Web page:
I do wish I could go out into the garden every afternoon after work, but since that’s not an option I do enjoy being able to get things going in the apartment, even though it will be a nightmare to transport everything up to the garden by bus and metro and train and bus…

(Oh, and tomorrow I’m flying over to the Flâneur Husband in Aberdeen and will be returning on Sunday with a suitcase full of three small rhododendrons that I will then plant in the garden on Monday… It seems silly in a way to move plants that far, but on the other hand they’ve brought him so much joy during his expatriation that I think it’s perfectly sensible to bring them to Denmark so he can continue to enjoy them.)

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I’m packing to go up to the summerhouse and the garden for the weekend straight from work today, and I think this might be one of the more challenging aspects of growing seedlings in an apartment and then bringing them to the garden by public transport; I have a big sports bag that is now stuffed with seed trays and I desperately hope they will survive the journey intact…

Also, what to do when I get to work? Do I unpack my seed trays and place them in sunny windows around the office to the bemusement of my co-workers, or do I leave them in the bag and feel guilty for keeping them from sunshine for an entire day?
I do think it would be easier if the garden was just outside the sitting room windows, but a remote garden is better than no garden!

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I slipped up a while back, lured by the temptation that dreams of summer hold on a poor gardener during the last month of winter (i.e. February)…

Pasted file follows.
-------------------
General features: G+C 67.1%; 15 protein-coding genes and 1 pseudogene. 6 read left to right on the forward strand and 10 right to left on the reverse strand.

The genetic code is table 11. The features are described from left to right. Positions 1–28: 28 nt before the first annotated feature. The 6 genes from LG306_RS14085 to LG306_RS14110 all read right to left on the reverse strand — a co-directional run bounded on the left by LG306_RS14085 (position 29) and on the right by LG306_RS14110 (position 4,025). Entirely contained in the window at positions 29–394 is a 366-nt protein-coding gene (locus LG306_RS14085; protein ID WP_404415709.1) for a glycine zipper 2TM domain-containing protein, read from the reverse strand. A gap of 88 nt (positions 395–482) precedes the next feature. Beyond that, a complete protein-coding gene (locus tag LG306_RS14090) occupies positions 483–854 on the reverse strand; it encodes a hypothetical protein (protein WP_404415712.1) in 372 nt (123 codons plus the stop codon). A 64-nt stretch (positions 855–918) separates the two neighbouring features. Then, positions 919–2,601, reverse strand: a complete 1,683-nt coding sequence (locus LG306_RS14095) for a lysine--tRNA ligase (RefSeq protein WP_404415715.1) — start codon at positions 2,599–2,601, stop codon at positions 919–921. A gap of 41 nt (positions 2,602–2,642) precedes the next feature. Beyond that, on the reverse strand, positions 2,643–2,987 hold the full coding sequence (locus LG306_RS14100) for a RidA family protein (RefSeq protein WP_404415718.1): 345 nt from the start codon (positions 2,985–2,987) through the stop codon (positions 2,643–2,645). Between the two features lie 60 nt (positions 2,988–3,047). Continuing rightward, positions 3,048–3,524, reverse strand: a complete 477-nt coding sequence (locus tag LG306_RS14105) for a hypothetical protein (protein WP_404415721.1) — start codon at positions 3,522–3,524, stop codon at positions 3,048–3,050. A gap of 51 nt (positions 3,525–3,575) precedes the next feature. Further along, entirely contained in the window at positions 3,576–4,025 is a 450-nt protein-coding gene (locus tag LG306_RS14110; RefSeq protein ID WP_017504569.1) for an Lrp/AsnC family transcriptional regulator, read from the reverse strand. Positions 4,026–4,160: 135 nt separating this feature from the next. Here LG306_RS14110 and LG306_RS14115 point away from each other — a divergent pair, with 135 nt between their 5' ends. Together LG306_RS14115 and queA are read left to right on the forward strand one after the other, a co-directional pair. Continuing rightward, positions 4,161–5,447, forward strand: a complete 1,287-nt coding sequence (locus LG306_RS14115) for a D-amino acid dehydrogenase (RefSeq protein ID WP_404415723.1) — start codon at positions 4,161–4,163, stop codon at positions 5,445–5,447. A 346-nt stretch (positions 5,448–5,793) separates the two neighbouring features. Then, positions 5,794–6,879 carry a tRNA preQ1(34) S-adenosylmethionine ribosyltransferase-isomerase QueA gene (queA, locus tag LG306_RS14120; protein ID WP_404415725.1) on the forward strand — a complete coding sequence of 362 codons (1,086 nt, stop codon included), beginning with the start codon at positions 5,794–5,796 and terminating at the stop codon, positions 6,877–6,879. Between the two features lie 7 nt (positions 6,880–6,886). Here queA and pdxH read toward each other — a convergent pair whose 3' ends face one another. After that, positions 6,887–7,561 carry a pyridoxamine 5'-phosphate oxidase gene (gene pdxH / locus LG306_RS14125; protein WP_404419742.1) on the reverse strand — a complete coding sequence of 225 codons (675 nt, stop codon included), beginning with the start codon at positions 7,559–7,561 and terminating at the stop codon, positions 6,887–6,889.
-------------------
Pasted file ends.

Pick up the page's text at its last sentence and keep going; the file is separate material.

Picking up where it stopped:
A newsletter coaxed me – rather too willingly, I fear – to visit a seed-pusher’s website, and before I knew it I had place an order where only one item was actually on my list of things to grow this season.

The above is a randomized mosaic of the seeds I ended up with, ranging in difficulty from “suitable for children” (PERFECT!) to “Experience useful” (i.e. sow at 24C, then keep moist for five weeks, place in plastic bag in the fridge for 2 weeks, do ritual shamanistic dance to encourage germination, transfer seedlings to individual pots, have nervous break-down and end up throwing them from the roof of the apartment building at innocent passers-by).

In other words I don’t count on all of these seeds to actually produce plants… But if at least some of them do – which does seem likely – they will be lovely additions to the garden and would make me forget the failures along the way. (Or so I hope.)

Except for the vegetables (which will – not surprisingly – go into the vegetable beds) and the climbers (ipomoea and Asarina antirrhiniflora which will go into the hedgerow to add some summer blooms and some bulk) I haven’t the faintest idea where the rest will go, but I suspect I might have to do another major “carve-new-flower-bed-out-of-the-lawn” project, probably as part of The Ambitious Border. I know for sure that there will be very little – if any – space for them in the Sunny Border if I want to reserve some space for dahlias.

But here’s to wishing, hoping, dreaming and – perhaps – realising some of these wishes, hopes and dreams.